Adam and Eve

It is not clear why Durer painted these two panels, as there is no evidence of their having been a commission. Everything points to the subject of Adam and Eve serving the artist’s own purposes, as he was interested in making a study of human anatomy and discovering its perfect proportions, based on Classical art. The painter’s fine draughtsmanship can be seen in these figures of Adam and Eve, who are depicted as Germanic figures.

The bodies are perfectly proportioned. Adam stands on a small area of ground, with his body slightly tilted to one side, while his face expresses surprise at Eve’s beauty. Her figure is very feminine, with gently sloping shoulders, and she looks as if she is about to begin a dance step. The two works bear Albert Durer’s hallmark signature, a capital letter A that incorporates the letter D. If you look carefully, you can see that on the Eve panel, this signature appears on a sign hanging from the branch of the apple tree. In both panels, the dark background helps the figures to stand out.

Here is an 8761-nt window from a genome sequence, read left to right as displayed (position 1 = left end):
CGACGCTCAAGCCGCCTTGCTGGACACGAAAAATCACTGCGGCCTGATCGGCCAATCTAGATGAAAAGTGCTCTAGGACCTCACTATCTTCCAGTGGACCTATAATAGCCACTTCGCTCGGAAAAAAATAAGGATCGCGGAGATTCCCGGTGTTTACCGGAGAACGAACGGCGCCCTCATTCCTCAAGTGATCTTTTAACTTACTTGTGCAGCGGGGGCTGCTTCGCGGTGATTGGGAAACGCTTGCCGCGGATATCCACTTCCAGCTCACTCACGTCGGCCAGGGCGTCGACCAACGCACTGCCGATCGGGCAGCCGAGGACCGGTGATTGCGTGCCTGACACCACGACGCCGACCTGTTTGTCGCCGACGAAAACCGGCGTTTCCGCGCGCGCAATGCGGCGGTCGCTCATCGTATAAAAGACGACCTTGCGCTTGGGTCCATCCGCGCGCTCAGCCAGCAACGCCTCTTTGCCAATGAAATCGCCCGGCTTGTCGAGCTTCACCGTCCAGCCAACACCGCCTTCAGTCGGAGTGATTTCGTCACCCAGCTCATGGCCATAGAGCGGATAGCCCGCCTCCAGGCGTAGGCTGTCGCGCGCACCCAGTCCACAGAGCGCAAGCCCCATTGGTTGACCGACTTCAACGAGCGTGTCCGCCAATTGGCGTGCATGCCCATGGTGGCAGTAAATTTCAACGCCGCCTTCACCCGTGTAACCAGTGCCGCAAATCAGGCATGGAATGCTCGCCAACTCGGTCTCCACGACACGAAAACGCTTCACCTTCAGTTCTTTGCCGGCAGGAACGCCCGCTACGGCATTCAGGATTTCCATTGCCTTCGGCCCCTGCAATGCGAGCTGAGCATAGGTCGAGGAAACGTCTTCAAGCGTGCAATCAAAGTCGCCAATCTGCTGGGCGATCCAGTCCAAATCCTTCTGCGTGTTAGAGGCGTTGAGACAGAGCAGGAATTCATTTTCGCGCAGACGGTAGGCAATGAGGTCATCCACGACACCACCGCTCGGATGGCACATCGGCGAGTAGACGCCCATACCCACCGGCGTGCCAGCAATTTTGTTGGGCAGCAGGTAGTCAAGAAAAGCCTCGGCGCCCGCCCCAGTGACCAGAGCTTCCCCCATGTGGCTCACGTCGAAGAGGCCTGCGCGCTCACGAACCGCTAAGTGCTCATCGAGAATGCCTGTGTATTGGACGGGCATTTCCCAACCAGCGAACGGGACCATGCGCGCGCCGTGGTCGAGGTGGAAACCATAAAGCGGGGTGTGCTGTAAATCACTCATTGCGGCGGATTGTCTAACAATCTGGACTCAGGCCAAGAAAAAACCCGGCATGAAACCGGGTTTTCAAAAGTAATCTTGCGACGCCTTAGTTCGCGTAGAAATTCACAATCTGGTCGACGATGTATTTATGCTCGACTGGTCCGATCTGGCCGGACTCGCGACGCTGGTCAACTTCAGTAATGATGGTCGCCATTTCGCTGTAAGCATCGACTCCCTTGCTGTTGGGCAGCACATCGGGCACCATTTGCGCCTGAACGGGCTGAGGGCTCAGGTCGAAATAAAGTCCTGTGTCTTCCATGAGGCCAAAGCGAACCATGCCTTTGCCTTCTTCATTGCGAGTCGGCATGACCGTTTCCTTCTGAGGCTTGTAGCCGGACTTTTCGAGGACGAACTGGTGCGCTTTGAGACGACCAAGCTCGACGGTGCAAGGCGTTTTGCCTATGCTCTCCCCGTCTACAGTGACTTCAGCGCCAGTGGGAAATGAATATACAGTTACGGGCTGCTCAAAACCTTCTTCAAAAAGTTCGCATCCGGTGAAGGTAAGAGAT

In these pictures, Durer avoided any hint of immodesty that might get him into trouble with the Church, and the subjects’ genitals are hidden behind apple leaves. One unusual detail can be seen in the apple, which appears twice: it is offered to Eve by the serpent, in one panel, and already in Adam’s hand, in the other.

(c) (R) 2013, MUSMon com S.L.
Text (a) Catalina Serrano Romero
English translation (a) Thisbe Burns